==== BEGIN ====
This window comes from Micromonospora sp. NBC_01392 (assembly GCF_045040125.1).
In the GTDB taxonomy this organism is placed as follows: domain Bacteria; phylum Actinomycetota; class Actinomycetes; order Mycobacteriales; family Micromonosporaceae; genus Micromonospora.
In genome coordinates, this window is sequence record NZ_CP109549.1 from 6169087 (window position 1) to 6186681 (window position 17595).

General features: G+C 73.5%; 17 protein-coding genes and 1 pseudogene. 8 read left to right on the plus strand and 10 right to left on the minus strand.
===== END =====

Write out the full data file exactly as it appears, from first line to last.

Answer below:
This window comes from Micromonospora sp. NBC_01392 (assembly GCF_045040125.1).
In the GTDB taxonomy this organism is placed as follows: domain Bacteria; phylum Actinomycetota; class Actinomycetes; order Mycobacteriales; family Micromonosporaceae; genus Micromonospora.
In genome coordinates, this window is sequence record NZ_CP109549.1 from 6169087 (window position 1) to 6186681 (window position 17595).

General features: G+C 73.5%; 17 protein-coding genes and 1 pseudogene. 8 read left to right on the plus strand and 10 right to left on the minus strand.